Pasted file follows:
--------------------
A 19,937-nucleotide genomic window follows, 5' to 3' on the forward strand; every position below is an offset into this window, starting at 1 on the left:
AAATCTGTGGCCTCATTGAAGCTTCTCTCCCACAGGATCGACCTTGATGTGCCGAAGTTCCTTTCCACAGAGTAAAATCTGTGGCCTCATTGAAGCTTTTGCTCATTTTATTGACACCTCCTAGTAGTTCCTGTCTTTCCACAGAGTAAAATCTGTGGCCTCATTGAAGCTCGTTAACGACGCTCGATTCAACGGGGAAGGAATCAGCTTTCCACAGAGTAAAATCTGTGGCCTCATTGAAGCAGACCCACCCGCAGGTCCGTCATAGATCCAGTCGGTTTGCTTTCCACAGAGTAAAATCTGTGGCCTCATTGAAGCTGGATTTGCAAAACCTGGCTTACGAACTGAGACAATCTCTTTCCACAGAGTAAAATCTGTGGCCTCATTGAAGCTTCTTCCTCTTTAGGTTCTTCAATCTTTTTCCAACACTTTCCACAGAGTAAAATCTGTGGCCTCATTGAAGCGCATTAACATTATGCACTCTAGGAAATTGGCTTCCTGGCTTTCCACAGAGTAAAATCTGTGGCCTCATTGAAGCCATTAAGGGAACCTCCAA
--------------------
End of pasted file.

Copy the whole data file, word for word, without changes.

A 19,937-nucleotide genomic window follows, 5' to 3' on the forward strand; every position below is an offset into this window, starting at 1 on the left:
AAATCTGTGGCCTCATTGAAGCTTCTCTCCCACAGGATCGACCTTGATGTGCCGAAGTTCCTTTCCACAGAGTAAAATCTGTGGCCTCATTGAAGCTTTTGCTCATTTTATTGACACCTCCTAGTAGTTCCTGTCTTTCCACAGAGTAAAATCTGTGGCCTCATTGAAGCTCGTTAACGACGCTCGATTCAACGGGGAAGGAATCAGCTTTCCACAGAGTAAAATCTGTGGCCTCATTGAAGCAGACCCACCCGCAGGTCCGTCATAGATCCAGTCGGTTTGCTTTCCACAGAGTAAAATCTGTGGCCTCATTGAAGCTGGATTTGCAAAACCTGGCTTACGAACTGAGACAATCTCTTTCCACAGAGTAAAATCTGTGGCCTCATTGAAGCTTCTTCCTCTTTAGGTTCTTCAATCTTTTTCCAACACTTTCCACAGAGTAAAATCTGTGGCCTCATTGAAGCGCATTAACATTATGCACTCTAGGAAATTGGCTTCCTGGCTTTCCACAGAGTAAAATCTGTGGCCTCATTGAAGCCATTAAGGGAACCTCCAA